Read more or contact Dr. Worral:

Dr. Cindi Worral
Lap of Love Veterinary Hospice
(484) 504-9482

Dr. Worral services Berks County, parts of Western Montgomery County including Pottstown, Collegeville, Lansdale, Norristown, and King of Prussia and parts of Northern Chester County including Coventry, Phoenixville, and Honeybrook Some of Southern Lehigh County, including Macungie, Allentown and Emmaus.

Friday, May 24, 2013

In the aftermath of a terrible tornado, ray of light

"Sporting fresh scrapes and bruises and gesturing towards the rubble left in the spot where her house used to lie, [Barbara Garcia] spoke with a news crew from CBS News about crawling out of the hiding spot she had identified 30 years ago and searching for her terrier, lost when the tornado hit. "I hollered for my little dog," Garcia said. "He didn't answer, or didn't come. So I know he's in here somewhere." Moments later, a member of CBS's news crew spots a small, dark grey head poking out of the rubble."

View the video to see the wonderful rescue of this little dog: 

Thursday, May 9, 2013

Bufo Toad Toxicity, by Dr. Laura Allison

Photo courtesy of the University of Florida Wildlife Extension
At this time of year during the rainy season, it is especially important to be award of Bufo Marinus, commonly known as the Bufo Toad. This particular toad causes a major threat to our pets, especially small dogs. The Bufo toad secretes a white toxin from the skin when licked or mouthed by a dog, thereby causing the toxin to be rapidly absorbed by the mucous membranes in the dog’s mouth. Bufo toads abound in spring and summer and are most active at dusk and dawn. Additionally, they can be seen during the day in areas with much shrubbery and gardens where there is plenty of shade.

Symptoms occur very quickly and include profuse salivation, brick red gums, pawing at the mouth, incoordination and difficulty breathing. If intervention does not occur, seizures and death may follow. As mentioned, puppies and small dogs are most at risk due to their size and the severity of the amount of toxin exposure. The more toxin per pound absorbed into the bloodstream, the poorer the prognosis. In the event your dog has come into contact with a Bufo, the first thing to do is rinse the dog’s mouth out copiously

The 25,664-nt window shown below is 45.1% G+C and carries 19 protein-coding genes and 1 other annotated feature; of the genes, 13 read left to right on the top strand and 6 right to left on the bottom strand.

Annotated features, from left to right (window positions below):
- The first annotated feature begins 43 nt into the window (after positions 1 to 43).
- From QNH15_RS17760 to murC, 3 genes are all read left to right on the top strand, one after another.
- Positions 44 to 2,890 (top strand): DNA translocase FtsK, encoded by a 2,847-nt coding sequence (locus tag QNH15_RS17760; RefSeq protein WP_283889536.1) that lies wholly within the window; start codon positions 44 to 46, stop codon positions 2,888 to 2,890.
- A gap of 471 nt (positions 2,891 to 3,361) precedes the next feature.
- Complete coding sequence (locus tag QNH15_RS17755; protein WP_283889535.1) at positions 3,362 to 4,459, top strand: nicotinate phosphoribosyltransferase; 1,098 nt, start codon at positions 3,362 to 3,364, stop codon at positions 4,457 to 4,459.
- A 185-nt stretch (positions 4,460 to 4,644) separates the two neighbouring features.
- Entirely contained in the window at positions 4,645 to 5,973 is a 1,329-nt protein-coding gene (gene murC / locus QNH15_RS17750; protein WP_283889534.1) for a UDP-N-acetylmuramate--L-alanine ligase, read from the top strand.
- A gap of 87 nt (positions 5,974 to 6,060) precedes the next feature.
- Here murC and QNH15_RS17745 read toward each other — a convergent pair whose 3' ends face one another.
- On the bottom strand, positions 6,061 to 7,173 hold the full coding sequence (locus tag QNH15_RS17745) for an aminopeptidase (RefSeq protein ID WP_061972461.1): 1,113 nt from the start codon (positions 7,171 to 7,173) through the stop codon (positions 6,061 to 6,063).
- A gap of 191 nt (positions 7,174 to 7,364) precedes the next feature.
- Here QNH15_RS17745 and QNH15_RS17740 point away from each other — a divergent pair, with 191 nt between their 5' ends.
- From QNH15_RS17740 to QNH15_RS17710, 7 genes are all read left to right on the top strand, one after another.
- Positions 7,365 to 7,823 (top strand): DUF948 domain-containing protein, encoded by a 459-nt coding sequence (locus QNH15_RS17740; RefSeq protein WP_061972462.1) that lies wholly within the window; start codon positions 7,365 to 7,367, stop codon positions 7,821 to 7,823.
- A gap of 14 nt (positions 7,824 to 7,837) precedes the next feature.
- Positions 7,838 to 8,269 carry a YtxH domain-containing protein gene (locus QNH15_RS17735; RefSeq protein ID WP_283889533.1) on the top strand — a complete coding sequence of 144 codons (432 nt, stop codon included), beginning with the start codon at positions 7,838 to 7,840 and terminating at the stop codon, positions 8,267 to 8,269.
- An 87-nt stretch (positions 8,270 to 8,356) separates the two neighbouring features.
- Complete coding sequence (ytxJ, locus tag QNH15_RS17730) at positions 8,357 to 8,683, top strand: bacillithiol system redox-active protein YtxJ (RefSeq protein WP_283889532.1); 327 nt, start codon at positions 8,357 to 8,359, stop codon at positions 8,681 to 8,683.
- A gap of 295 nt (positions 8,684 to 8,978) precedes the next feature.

for 5-10 minutes with a water bottle, garden hose or sink sprayer. Do not allow the dog to swallow the water and do not force water down the throat, this will only enable more toxin to be absorbed. Rinse the mouth side to side with the head facing downward if possible. A wash cloth saturated with water may be used to wipe out the mouth if the dog will not tolerate a hose or sink sprayer. Be sure to use caution as a panicked pet may inadvertently bite you while you are trying to rinse the mouth. After rinsing the mouth copiously, make your way to your veterinarian or to an emergency clinic if your regular veterinary office is closed.

There is no anti-toxin to reverse these effects but supportive care provided by your veterinarian is crucial. If seizures have occurred, your veterinarian will be able to give anti-convulsants to stop the seizures and monitor the vital signs such as your dog’s heart rate. Uncontrolled seizure activity can cause an elevated temperature and the toxin can cause an irregular heartbeat. Intravenous fluid therapy can be used to decrease fever along with cool water baths. If the heart is beating irregularly, anti-arrhythmic cardiac drugs are available to correct this issue. Early intervention and follow up with a veterinarian is critical to saving the life of your beloved pet.

To prevent exposure to a Bufo toad, pet parents should first be aware of what this toad looks like; from younger toads to the adult stage. These are not frogs, which tend to be colorful and have webbed feet. Bufos can grow to be quite large, up to 9 inches in length with bumpy brown skin. In rainy weather, they are more likely to be found in the grass in your yard. Be sure to check swimming pools, ponds and other areas where these toads will be likely to congregate. Try to keep dogs on a leash at all times, controlling their exposure to plants, hedges and shrubbery. Bufo toads eat a variety of foods, including pet food. Minimize exposure by not leaving pet food in areas where toads could have access to it. Raise food bowls if pets are fed outside and clean bowls immediately after feeding time. If your yard is fenced, you can place chicken wire around the bottom of the fence making it more difficult for toads to gain entry to your yard.